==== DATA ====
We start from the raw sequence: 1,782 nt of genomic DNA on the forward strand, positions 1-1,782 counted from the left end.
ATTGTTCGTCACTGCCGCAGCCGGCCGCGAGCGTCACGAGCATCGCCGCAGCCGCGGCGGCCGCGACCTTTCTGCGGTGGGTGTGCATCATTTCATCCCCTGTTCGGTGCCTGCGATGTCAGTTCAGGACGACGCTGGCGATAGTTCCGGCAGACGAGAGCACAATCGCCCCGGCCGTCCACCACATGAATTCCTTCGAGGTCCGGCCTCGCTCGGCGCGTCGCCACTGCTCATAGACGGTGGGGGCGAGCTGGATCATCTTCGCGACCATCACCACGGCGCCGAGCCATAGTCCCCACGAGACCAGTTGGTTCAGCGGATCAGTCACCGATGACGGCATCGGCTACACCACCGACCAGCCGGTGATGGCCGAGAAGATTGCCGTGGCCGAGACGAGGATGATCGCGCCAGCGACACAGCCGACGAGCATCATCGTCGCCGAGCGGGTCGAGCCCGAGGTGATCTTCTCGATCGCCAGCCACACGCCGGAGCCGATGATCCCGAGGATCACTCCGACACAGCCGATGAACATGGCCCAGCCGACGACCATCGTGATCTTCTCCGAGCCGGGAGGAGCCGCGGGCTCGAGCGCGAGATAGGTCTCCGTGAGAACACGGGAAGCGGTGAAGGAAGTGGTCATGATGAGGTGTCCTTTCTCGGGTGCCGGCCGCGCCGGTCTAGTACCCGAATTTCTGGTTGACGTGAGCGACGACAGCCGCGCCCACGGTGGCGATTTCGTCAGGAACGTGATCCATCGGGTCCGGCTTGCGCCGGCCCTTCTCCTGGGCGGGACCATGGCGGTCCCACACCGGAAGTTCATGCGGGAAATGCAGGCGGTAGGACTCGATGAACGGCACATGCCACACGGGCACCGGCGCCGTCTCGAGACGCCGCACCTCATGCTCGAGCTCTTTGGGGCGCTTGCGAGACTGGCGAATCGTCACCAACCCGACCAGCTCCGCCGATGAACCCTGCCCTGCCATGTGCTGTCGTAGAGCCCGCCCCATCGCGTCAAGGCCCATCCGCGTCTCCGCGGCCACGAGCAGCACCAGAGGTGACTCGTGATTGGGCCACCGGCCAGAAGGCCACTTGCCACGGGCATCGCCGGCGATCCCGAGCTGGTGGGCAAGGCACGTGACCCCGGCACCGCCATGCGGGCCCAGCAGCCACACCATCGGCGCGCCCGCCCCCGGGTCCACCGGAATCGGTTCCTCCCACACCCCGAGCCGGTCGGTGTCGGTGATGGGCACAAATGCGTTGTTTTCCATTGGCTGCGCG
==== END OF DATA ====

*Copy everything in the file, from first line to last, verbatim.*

We start from the raw sequence: 1,782 nt of genomic DNA on the forward strand, positions 1-1,782 counted from the left end.
ATTGTTCGTCACTGCCGCAGCCGGCCGCGAGCGTCACGAGCATCGCCGCAGCCGCGGCGGCCGCGACCTTTCTGCGGTGGGTGTGCATCATTTCATCCCCTGTTCGGTGCCTGCGATGTCAGTTCAGGACGACGCTGGCGATAGTTCCGGCAGACGAGAGCACAATCGCCCCGGCCGTCCACCACATGAATTCCTTCGAGGTCCGGCCTCGCTCGGCGCGTCGCCACTGCTCATAGACGGTGGGGGCGAGCTGGATCATCTTCGCGACCATCACCACGGCGCCGAGCCATAGTCCCCACGAGACCAGTTGGTTCAGCGGATCAGTCACCGATGACGGCATCGGCTACACCACCGACCAGCCGGTGATGGCCGAGAAGATTGCCGTGGCCGAGACGAGGATGATCGCGCCAGCGACACAGCCGACGAGCATCATCGTCGCCGAGCGGGTCGAGCCCGAGGTGATCTTCTCGATCGCCAGCCACACGCCGGAGCCGATGATCCCGAGGATCACTCCGACACAGCCGATGAACATGGCCCAGCCGACGACCATCGTGATCTTCTCCGAGCCGGGAGGAGCCGCGGGCTCGAGCGCGAGATAGGTCTCCGTGAGAACACGGGAAGCGGTGAAGGAAGTGGTCATGATGAGGTGTCCTTTCTCGGGTGCCGGCCGCGCCGGTCTAGTACCCGAATTTCTGGTTGACGTGAGCGACGACAGCCGCGCCCACGGTGGCGATTTCGTCAGGAACGTGATCCATCGGGTCCGGCTTGCGCCGGCCCTTCTCCTGGGCGGGACCATGGCGGTCCCACACCGGAAGTTCATGCGGGAAATGCAGGCGGTAGGACTCGATGAACGGCACATGCCACACGGGCACCGGCGCCGTCTCGAGACGCCGCACCTCATGCTCGAGCTCTTTGGGGCGCTTGCGAGACTGGCGAATCGTCACCAACCCGACCAGCTCCGCCGATGAACCCTGCCCTGCCATGTGCTGTCGTAGAGCCCGCCCCATCGCGTCAAGGCCCATCCGCGTCTCCGCGGCCACGAGCAGCACCAGAGGTGACTCGTGATTGGGCCACCGGCCAGAAGGCCACTTGCCACGGGCATCGCCGGCGATCCCGAGCTGGTGGGCAAGGCACGTGACCCCGGCACCGCCATGCGGGCCCAGCAGCCACACCATCGGCGCGCCCGCCCCCGGGTCCACCGGAATCGGTTCCTCCCACACCCCGAGCCGGTCGGTGTCGGTGATGGGCACAAATGCGTTGTTTTCCATTGGCTGCGCG